The body count climbs higher.
The assault on South Africa’s rhinos continues, with the latest published reports showing at least 82 of the country’s iconic pachyderms slaughtered since the beginning of the year. However, sources outside the media cite a higher figure of 102.
Most recently, three rhinos were killed over the weekend on farms in Limpopo Province.
Kevin Bewick, head of the Anti-Poaching Intelligence Group Southern Africa – a private initiative that supplies intelligence to private and government anti-poaching units – told us that the killers could be changing tactics.
Gun shots can be heard. Most [rhinos] are shot, but a few have been snared.
Either the poacher did not have a rifle, or they are now changing tactics, because of anti-poaching unit pressure, and placing snares on known game paths used by rhino moving to water.
And while anti-poaching units are doing the best they can with the resources available, support for front line heroes is scant when compared to the well-funded and heavily armed rhino horn syndicates.
Anti-poaching units struggle against high-tech syndicates
The rising body count is exacerbated by anti-poaching units’ lack of resources, notes Bewick.
While syndicates often used helicopters and hi-tech equipment, the budget for anti-poaching units in provincial reserves had been slashed so heavily they had to rely on private donations even to buy diesel.
He added that while Kruger National Park’s anti-poaching unit is better resourced and is also expected to received support from the South African National Defence Force (SANDF), the Park’s borders are “very long and it’s difficult to protect.”
In 2010, Kruger National Park lost 146 rhinos to the illegal rhino horn trade, and already 46 rhinos have been killed in the flagship park this year.
A total of 333 rhinos were slaughtered in South Africa during 2010.
Increased penalties recommended by experts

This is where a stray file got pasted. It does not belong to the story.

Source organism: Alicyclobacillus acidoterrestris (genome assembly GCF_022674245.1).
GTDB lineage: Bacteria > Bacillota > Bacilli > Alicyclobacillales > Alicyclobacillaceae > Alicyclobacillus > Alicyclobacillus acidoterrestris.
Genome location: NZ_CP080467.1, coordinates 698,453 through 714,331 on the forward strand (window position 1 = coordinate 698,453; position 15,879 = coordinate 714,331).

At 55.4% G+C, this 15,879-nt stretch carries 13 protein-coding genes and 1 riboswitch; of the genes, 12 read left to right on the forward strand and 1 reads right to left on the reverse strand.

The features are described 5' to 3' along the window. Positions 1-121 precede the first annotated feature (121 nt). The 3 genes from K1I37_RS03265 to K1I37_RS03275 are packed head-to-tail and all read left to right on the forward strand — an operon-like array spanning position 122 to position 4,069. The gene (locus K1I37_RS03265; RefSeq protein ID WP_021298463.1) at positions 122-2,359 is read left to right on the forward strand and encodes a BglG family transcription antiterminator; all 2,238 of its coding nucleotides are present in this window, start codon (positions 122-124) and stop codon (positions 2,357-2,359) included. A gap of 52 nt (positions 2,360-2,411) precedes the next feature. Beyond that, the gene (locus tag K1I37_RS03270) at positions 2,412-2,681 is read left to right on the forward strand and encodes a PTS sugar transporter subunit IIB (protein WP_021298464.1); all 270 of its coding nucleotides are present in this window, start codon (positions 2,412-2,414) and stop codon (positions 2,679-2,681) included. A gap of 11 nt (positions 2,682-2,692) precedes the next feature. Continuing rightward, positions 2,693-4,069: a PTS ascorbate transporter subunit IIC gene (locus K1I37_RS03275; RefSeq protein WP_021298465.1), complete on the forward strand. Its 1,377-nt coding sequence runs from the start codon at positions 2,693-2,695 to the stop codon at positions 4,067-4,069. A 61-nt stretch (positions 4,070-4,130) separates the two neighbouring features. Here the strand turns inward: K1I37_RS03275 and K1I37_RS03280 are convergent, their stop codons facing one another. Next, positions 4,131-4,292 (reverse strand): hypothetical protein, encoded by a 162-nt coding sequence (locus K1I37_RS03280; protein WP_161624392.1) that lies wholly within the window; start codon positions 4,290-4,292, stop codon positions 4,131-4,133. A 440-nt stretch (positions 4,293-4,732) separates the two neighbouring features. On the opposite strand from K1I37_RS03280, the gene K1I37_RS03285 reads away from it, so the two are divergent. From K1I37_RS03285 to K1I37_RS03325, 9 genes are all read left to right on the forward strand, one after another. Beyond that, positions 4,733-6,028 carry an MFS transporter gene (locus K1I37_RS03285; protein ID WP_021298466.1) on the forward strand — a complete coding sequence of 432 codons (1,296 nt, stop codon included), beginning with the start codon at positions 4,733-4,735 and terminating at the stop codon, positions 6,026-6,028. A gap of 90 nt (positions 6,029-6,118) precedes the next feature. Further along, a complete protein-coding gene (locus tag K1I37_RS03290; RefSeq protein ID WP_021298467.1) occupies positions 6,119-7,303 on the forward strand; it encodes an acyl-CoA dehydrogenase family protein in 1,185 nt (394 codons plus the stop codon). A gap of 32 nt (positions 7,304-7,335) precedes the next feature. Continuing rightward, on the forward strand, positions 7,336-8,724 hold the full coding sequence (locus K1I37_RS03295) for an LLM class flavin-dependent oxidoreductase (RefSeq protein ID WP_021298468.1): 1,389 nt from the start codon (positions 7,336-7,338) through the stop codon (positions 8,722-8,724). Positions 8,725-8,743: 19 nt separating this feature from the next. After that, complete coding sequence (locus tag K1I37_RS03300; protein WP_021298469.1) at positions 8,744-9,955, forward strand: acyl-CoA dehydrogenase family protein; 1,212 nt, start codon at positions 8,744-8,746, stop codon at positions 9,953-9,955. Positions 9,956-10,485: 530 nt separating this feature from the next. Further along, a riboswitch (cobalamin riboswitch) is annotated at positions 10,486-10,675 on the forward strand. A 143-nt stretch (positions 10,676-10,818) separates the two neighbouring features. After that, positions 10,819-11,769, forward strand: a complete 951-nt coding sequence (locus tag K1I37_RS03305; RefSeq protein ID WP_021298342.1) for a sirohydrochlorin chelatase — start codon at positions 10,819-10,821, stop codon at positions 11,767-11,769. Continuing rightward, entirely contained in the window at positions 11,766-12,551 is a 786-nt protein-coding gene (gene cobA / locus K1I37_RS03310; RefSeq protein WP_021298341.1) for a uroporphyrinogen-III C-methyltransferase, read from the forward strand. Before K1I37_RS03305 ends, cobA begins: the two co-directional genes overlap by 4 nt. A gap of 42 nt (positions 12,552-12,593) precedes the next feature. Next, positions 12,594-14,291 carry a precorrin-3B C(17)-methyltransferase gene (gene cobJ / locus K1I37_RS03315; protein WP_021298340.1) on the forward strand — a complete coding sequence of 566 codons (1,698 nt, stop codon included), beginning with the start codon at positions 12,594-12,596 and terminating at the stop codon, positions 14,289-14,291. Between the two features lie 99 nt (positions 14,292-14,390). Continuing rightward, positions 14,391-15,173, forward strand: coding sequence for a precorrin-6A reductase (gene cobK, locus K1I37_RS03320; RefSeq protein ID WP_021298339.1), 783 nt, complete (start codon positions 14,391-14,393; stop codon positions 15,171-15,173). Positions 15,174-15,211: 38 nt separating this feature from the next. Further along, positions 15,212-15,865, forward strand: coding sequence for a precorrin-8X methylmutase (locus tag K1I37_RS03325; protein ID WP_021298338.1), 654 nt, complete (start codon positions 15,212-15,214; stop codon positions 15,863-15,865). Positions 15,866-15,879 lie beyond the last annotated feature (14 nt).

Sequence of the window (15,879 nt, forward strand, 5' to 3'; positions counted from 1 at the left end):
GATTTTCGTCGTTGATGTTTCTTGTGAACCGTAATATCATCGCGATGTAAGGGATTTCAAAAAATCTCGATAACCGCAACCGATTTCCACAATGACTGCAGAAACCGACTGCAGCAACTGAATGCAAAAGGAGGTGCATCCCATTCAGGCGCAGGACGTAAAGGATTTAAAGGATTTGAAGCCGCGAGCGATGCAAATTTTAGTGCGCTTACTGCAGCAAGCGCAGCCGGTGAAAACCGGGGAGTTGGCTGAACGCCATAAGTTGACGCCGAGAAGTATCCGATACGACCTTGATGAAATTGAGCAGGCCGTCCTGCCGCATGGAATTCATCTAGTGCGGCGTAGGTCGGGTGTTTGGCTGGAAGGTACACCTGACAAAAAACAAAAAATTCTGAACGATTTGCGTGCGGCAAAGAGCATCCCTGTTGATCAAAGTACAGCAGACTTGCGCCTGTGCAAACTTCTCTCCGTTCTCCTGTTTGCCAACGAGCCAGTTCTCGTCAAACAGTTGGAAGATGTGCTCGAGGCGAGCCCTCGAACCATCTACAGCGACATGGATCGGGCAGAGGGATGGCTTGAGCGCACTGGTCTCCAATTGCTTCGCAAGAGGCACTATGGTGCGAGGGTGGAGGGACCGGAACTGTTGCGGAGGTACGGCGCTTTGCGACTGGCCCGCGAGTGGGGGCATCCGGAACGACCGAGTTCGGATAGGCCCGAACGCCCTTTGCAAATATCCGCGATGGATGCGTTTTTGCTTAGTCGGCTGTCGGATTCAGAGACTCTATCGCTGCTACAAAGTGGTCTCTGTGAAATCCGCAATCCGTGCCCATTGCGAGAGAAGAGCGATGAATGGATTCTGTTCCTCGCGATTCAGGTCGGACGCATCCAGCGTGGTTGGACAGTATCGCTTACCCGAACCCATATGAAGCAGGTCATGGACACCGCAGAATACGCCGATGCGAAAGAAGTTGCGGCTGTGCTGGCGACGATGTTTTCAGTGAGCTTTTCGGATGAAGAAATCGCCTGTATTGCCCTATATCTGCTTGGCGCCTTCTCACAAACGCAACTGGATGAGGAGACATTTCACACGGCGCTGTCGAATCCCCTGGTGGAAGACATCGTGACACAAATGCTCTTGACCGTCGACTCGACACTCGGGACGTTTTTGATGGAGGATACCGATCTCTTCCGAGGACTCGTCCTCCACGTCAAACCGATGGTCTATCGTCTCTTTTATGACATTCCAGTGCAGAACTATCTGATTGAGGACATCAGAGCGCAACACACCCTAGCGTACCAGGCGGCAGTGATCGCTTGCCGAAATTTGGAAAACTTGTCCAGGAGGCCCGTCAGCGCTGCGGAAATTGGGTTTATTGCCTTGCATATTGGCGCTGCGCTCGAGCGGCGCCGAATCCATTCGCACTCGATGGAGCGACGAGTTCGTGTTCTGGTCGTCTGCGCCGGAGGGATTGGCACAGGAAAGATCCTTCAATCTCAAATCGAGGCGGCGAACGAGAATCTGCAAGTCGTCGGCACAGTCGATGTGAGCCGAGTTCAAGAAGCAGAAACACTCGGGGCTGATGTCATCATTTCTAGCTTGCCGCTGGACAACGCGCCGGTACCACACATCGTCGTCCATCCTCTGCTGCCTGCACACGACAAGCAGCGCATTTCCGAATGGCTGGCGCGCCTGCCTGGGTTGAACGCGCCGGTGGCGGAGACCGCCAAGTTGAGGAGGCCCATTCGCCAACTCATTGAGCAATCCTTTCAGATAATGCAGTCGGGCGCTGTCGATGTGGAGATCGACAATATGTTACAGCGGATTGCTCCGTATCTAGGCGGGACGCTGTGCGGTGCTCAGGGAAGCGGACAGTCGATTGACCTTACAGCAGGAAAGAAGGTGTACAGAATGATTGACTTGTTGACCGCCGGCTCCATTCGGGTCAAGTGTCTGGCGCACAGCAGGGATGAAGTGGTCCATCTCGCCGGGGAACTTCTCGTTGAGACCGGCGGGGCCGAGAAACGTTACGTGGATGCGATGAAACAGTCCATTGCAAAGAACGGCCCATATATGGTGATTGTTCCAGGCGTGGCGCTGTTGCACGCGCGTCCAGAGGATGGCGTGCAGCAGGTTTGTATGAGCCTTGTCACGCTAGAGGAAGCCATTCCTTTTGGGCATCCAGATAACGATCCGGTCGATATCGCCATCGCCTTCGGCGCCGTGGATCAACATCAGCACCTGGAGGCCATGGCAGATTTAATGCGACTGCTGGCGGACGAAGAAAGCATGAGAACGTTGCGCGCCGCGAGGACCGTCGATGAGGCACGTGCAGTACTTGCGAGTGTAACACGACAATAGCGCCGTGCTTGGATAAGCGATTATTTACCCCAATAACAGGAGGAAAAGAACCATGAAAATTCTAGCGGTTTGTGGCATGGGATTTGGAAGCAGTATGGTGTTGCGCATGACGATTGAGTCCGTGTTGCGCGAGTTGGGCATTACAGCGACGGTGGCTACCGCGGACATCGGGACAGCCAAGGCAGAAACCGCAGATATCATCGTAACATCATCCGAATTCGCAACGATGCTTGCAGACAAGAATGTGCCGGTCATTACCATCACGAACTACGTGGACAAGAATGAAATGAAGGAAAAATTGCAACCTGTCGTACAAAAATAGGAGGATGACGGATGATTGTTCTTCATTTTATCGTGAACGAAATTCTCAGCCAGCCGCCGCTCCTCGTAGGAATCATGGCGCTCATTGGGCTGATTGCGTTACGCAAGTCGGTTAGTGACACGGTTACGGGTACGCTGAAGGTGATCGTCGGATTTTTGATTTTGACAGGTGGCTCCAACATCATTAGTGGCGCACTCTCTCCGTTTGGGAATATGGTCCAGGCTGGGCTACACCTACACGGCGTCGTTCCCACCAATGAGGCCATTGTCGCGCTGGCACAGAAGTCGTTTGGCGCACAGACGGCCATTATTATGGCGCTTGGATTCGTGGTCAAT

They urged “greater cooperation between wildlife investigators, police and prosecutors [and for] magistrates and judges to be more sensitive to rhino issues”.
While the number of arrests has increased, there is an urgent need for improved conviction rates and increased penalties for rhino-related crimes.
Indeed, the South African courts’ apparent unwillingness to administer tough punishments for rhino horn crimes seems at times to be working in opposition to law enforcement and intelligence efforts.
With the exception of last month’s ruling by the Nelspruit Regional Court and last June’s successful sentencing by the Kempton Park Magistrate’s Court, the South African judicial system has apparently failed to grasp the seriousness of the country’s rhino crisis.
It is worth noting that while these recent convictions are most welcome, the courts have so far been unwilling to address the corruption that seems to be rampant inside South Africa’s wildlife conservation community.
In November 2010, world-renowned expert in ivory and rhino horn trade, Dr. Esmond Martin was interviewed by Wildlife Direct‘s Paula Kahumbu about the rhino slaughter in Southern Africa.
Dr. Martin explained that the system of granting bail for rhino-related crimes is indeed a major concern. He pointed out that rhino poaching in Swaziland is a non-bailable offense, and that in Nepal, the forest department – not the court system – administers punishment to rhino poachers.
Listen to the interview here:
In addition to the court system failures, “insiders” from within the South African conservation community are apparently doing the unthinkable: Cashing in on the rhino horn myth.
Court appearance for ‘Groenewald gang’
Next week, the eyes of the world will be on South Africa as the high-profile case of game farmer Dawie Groenewald, along with ten other suspects including veterinarians and professional hunters, is set to begin.
The well-known “Groenewald gang” will face charges of corruption, fraud, assault, malicious damage to property, illegal possession of firearms and ammunition, and contravention of the National Environmental Biodiversity Act.
All eleven suspects were granted bail in September 2010 by the Musina court’s magistrate Errol Luiters.
Although Groenewald’s bail was set at R1 million (USD $144,471), he seemed to have no trouble producing such a hefty amount of money.
Image #1 – istockphoto.com; #2 Saving Rhinos LLC